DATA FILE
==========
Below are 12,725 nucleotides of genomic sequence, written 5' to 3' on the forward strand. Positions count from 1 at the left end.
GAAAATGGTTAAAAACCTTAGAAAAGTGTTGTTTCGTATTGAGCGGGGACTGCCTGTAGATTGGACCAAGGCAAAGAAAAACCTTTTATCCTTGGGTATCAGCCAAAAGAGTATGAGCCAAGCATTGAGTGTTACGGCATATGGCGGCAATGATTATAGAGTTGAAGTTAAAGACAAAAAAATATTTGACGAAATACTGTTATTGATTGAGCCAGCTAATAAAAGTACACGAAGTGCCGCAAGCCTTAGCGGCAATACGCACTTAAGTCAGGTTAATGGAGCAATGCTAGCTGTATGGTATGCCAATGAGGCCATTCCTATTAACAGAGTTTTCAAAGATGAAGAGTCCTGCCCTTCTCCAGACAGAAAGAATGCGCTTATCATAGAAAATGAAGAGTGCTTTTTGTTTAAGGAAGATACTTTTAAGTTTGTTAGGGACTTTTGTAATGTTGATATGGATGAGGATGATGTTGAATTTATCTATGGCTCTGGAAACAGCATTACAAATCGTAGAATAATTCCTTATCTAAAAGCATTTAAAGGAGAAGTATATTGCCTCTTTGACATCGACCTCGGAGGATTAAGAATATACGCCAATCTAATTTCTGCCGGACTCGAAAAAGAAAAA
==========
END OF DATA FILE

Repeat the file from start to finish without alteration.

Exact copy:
Below are 12,725 nucleotides of genomic sequence, written 5' to 3' on the forward strand. Positions count from 1 at the left end.
GAAAATGGTTAAAAACCTTAGAAAAGTGTTGTTTCGTATTGAGCGGGGACTGCCTGTAGATTGGACCAAGGCAAAGAAAAACCTTTTATCCTTGGGTATCAGCCAAAAGAGTATGAGCCAAGCATTGAGTGTTACGGCATATGGCGGCAATGATTATAGAGTTGAAGTTAAAGACAAAAAAATATTTGACGAAATACTGTTATTGATTGAGCCAGCTAATAAAAGTACACGAAGTGCCGCAAGCCTTAGCGGCAATACGCACTTAAGTCAGGTTAATGGAGCAATGCTAGCTGTATGGTATGCCAATGAGGCCATTCCTATTAACAGAGTTTTCAAAGATGAAGAGTCCTGCCCTTCTCCAGACAGAAAGAATGCGCTTATCATAGAAAATGAAGAGTGCTTTTTGTTTAAGGAAGATACTTTTAAGTTTGTTAGGGACTTTTGTAATGTTGATATGGATGAGGATGATGTTGAATTTATCTATGGCTCTGGAAACAGCATTACAAATCGTAGAATAATTCCTTATCTAAAAGCATTTAAAGGAGAAGTATATTGCCTCTTTGACATCGACCTCGGAGGATTAAGAATATACGCCAATCTAATTTCTGCCGGACTCGAAAAAGAAAAA